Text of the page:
Q. How deep will these work?
A: It’s going to depends on your boat, how high the gunnels are and how soft the bottom is. With my boat they will hold it rock solid in water that is about 4 feet deep or less. I have not experimented with using them in water an deeper than that because I have not had the need. If you wanted to use them in water deeper than 4-5 feet you would need a longer pole. Max Gain has developed a product that will allow you to join two poles and create a 16 foot anchor pin also.
Q: Can you drive these into the ground even though the tip is not pointed?
A: The bottom here in the lakes and reservoirs is very muddy and soft so a tip is not needed on the shallow water anchor. I’ve had several people email me and tell me they cut the end of the rod at an angle so they could drive it in the ground in saltwater. Max Gain has also advised me they have a stainless steel tip in development that will attach to the end of the shallow water anchor. If you are driving the shallow water anchor into hard ground, mussel beds or rocky bottoms then one of these tips may be needed. I’ve just never had the need due to the nature of the lakes and reservoirs here in Texas.
Q: Where do I get the items needed to build these?
A: The fiberglass poles, handle and joint comes from Max Gain systems. You can order them here or call them at 770-923-6251. The 3M 5200 adhesive can be purchased at just about anywhere that sells boat parts and supplies or you can order it here from Amazon.
DIY Shallow Water Anchor Product Updates
The guys over at Max Gain Systems have recognized all of the cool anglers who see the DIY Shallow Water Anchor on Learn To Catch Catfish and call them to order this stuff. They know that fishermen are the coolest people on earth, especially catfishermen, so they’ve developed some products to help fill the need for the shallow water anchors.
Not only do they work VERY well but they are also incredibly affordable. You can now build a shallow water anchor system that looks just like the ones that you would buy, and you can build them for a small fraction of the price.
Here are the updates on the products:
Fiberglass Rods – These are now not only available in white but also available in black and camouflage. If you want a darker color to match your boat then black will fit the bill (and also doesn’t show “rubs” near as bad). If you are a duck hunter type and are anchoring in skinny water to blast some ducks and cannot have a big white anchor pole sticking out of the water blowing your cover then you can use the camo fiberglass rods and they will blend right in. The camo ones are really cool, but are slightly more expensive.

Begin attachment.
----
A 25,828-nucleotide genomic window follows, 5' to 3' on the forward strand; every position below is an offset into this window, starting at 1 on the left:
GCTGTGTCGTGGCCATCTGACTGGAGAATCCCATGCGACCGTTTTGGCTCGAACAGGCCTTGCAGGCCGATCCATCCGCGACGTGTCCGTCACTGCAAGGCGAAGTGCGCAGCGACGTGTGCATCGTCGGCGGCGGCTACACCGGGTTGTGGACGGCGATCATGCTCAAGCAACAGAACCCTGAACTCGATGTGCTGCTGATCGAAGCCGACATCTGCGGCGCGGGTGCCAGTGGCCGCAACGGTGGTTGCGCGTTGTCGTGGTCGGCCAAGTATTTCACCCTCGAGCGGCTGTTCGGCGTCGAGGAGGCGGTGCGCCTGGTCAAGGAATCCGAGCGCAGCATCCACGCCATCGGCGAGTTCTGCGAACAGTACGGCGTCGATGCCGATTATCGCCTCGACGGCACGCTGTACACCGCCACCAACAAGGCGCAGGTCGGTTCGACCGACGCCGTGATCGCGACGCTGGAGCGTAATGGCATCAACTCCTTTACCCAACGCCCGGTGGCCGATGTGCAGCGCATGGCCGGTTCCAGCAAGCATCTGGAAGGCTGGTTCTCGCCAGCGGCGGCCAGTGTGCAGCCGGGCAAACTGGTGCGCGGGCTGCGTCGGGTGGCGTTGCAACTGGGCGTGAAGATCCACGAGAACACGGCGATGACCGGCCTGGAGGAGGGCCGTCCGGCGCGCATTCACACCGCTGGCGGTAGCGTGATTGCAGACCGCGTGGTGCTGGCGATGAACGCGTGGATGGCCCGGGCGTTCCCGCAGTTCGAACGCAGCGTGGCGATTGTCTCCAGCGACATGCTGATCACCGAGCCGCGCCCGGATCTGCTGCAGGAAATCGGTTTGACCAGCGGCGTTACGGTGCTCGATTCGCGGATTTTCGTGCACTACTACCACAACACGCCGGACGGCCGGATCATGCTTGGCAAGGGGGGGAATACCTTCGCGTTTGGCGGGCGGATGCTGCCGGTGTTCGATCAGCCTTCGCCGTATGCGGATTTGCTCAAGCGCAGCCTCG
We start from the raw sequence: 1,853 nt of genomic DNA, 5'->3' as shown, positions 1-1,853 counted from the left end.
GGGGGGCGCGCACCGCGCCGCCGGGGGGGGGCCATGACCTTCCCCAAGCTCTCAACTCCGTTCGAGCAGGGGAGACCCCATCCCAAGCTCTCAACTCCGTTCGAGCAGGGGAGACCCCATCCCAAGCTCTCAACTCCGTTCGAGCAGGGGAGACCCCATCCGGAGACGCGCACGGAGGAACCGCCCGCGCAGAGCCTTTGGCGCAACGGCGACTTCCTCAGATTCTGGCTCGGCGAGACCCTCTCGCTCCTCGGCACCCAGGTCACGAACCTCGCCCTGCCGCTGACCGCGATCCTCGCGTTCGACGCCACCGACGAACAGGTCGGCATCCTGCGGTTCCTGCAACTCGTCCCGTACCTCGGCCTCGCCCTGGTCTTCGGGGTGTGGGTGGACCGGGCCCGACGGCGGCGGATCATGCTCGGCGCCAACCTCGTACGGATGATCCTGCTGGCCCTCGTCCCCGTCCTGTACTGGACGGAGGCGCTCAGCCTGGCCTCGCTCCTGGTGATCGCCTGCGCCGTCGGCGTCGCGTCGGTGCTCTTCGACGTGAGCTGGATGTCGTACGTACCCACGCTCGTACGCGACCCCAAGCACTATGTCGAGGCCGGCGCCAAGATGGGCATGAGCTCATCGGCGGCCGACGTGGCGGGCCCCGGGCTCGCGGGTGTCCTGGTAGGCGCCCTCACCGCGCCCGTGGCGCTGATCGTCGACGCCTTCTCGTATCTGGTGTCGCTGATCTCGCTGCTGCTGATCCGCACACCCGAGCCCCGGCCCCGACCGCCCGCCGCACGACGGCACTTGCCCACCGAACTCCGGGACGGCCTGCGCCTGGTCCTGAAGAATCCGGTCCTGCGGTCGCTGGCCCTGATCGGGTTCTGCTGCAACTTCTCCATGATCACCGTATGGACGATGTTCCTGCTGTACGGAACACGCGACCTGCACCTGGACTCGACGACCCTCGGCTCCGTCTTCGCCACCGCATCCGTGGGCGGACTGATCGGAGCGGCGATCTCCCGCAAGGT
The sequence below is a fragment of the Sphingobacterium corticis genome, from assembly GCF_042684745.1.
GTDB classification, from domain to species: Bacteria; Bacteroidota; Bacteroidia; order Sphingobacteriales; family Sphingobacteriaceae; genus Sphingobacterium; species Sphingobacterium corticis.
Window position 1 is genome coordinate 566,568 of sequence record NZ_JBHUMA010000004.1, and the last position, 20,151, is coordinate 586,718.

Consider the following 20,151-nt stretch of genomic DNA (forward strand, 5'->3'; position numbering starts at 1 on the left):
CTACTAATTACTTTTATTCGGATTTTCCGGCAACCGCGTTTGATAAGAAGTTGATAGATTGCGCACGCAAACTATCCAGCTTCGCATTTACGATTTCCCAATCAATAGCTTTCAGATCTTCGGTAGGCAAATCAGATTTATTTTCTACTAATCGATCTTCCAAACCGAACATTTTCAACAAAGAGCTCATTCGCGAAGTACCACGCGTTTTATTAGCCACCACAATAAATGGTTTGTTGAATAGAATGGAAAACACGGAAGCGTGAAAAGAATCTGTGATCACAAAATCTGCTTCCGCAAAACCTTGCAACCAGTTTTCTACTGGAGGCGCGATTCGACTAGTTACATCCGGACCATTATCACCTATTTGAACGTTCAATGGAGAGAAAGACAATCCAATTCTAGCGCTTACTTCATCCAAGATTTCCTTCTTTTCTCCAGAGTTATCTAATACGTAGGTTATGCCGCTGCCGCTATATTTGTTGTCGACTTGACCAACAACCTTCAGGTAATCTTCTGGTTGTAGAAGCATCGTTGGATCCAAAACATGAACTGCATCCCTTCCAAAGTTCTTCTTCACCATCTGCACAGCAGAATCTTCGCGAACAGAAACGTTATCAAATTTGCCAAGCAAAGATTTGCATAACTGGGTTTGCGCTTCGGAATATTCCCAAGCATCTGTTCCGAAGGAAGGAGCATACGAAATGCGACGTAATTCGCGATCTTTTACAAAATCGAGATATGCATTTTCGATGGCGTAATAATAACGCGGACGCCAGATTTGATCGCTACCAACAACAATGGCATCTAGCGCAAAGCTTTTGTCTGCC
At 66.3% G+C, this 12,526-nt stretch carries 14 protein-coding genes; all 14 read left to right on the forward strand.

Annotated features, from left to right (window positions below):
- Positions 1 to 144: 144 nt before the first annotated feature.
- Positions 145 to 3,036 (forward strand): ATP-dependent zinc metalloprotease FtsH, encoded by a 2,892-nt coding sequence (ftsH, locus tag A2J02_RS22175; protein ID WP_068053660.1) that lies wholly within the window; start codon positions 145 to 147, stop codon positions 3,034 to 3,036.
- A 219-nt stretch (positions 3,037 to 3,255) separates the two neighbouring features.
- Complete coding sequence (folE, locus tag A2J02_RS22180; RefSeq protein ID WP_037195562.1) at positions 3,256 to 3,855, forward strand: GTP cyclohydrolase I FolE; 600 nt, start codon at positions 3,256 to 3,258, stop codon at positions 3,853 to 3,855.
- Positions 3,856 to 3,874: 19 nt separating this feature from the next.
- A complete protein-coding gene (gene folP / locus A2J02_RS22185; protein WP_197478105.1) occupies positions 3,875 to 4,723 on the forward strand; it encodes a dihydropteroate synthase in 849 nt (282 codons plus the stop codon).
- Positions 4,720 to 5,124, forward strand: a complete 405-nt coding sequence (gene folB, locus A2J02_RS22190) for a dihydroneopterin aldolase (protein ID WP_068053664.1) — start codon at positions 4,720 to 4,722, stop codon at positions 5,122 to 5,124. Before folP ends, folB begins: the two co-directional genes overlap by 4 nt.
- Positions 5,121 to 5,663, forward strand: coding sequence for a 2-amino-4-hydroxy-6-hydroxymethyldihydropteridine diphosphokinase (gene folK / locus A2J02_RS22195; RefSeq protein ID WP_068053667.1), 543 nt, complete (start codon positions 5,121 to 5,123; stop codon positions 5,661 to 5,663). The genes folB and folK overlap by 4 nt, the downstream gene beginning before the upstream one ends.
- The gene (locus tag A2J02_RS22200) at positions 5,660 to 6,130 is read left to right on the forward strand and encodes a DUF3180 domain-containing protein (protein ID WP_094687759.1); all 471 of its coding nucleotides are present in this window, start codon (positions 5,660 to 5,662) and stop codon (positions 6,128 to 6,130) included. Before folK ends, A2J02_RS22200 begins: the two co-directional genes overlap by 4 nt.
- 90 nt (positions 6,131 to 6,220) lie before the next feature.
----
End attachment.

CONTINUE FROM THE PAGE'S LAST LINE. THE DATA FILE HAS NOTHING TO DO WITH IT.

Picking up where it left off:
T-Handles – I originally used a PVC T for the handle for the first shallow water anchor. It worked but I had some real issues with it after a few weeks and they kept coming off. The fit was not right enough so they moved around and broke loose a lot and they also didn’t extend far enough down the shaft of the fiberglass rod. The folks at Max Gain have since designed a t-handle for the shallow water anchor and it is only $9.95. It is way better than the PVC I was using, has an excellent fit and finish and works great. It is well worth the $9.95 and the addition of the handle makes the DIY Shallow Water Anchor almost exactly like the same anchors they sell for over $100 everywhere else.
Joint Tube – If the 8′ length is not long enough for you because you have higher gunnels on your boat or need to use them in a little deeper water then you’ll want a longer length for your anchors. Now you can have this with the 1″ tube available from Max Gain, this allows you to join two pieces of the fiberglass rods together and you can cut the pole to your desired length. I’m thing real seriously about making some 12′ ones myself.
Stainless Steel Tip – Coming Soon – Max Gain emailed me the other day and said they have a stainless steel tip in process that will attach to the end for those of you that need to drive these in hard ground. These are not on the website yet but should be soon.